I want to savour this week, which was rich in interactions of all sorts, in person, on paper and online, big and small, that made me feel I belong and warmed my heart.  I’m privileged to be surrounded by such wonderful human beings.  With their humour, questions, intelligence, struggles, ideas and imperfections, they help me to be as true a version of myself as I can be.

A chat with a colleague by the coffee machine about hair-styling and therapy; talking with my Mum on the phone about a very interesting course she attended and ideas it gave her; a semi-spontaneous catch-up after work with a dear friend over cake and tea;  discussing work decisions at 3 a.m. under our duvet; celebrating the birth of a new baby and exchanging about sustainability with my boxing-class mates after our workout; connecting with my cousin with whats’app messages; taking a walk to do the plastic recycling from the office letting the cold air revitalise us for the afternoon; reading a long awaited letter all the way from Western Australia; chatting over naan bread and delicious vegetable korma before watching a great play…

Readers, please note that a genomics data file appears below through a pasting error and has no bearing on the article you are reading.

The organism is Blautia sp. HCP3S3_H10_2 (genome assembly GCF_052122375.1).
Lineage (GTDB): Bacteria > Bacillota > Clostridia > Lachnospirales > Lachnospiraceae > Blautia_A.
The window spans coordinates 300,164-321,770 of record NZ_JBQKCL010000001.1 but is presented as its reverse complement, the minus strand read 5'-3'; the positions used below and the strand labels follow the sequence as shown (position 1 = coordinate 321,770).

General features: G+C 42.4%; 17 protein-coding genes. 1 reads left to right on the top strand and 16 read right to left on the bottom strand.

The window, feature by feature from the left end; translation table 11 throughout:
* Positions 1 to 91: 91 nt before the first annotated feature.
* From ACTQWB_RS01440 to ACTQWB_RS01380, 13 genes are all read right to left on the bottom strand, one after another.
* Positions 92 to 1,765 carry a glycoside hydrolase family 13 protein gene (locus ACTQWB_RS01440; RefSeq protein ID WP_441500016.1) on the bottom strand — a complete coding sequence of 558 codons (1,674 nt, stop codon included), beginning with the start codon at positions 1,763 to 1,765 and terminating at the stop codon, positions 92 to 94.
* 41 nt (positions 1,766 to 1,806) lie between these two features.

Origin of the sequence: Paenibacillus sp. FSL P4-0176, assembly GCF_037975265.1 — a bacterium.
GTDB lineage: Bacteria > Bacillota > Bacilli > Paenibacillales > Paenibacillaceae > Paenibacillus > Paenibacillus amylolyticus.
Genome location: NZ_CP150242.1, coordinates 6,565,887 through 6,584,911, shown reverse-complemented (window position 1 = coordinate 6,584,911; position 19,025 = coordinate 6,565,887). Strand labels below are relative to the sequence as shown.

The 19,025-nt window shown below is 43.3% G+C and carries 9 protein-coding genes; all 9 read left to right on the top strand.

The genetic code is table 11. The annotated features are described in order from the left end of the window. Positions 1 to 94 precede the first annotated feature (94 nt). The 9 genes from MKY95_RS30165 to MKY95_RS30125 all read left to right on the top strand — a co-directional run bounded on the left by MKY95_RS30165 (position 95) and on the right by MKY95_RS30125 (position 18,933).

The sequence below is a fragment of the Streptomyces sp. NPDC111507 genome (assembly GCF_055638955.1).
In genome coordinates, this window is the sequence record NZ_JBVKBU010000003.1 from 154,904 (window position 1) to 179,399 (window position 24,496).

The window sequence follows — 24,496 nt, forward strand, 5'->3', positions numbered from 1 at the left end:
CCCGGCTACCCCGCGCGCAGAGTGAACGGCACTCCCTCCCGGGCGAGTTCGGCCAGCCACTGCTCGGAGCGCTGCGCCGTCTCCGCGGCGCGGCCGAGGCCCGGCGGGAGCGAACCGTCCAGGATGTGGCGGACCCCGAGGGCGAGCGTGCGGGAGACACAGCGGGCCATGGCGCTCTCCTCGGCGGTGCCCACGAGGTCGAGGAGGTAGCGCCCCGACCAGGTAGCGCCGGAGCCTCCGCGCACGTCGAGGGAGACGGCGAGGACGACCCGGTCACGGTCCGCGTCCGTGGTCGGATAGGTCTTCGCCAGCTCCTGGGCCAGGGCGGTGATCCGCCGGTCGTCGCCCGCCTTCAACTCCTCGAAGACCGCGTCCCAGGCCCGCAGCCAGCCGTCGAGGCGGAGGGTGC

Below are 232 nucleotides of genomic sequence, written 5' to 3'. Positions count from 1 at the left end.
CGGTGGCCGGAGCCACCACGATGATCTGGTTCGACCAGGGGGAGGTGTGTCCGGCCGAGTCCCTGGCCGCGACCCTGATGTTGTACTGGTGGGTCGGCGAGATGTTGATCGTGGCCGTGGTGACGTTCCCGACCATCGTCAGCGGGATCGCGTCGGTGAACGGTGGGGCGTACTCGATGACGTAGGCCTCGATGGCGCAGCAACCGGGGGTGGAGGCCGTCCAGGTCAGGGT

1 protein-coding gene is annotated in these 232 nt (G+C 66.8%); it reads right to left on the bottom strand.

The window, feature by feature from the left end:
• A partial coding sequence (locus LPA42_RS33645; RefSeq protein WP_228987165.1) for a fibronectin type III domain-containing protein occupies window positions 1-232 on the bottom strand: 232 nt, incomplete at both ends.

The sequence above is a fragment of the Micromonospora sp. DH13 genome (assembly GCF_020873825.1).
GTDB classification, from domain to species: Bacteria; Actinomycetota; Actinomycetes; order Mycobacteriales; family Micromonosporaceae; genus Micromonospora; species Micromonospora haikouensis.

Working through different drafts

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Last Friday, another of my texts from a writing exercise was featured on the Facebook page of the International Writer’s Collective.  You can read it on this link if you are curious and let me know what you think:)  I’m really grateful that it was featured and to see people’s reactions, as had a lot of fun writing this piece. After reading a quite rambling first draft out loud to Paolo, he gave me pointed feedback to improve it which I incorporated to a certain extent (yes, I know, I could have put more dialogue!).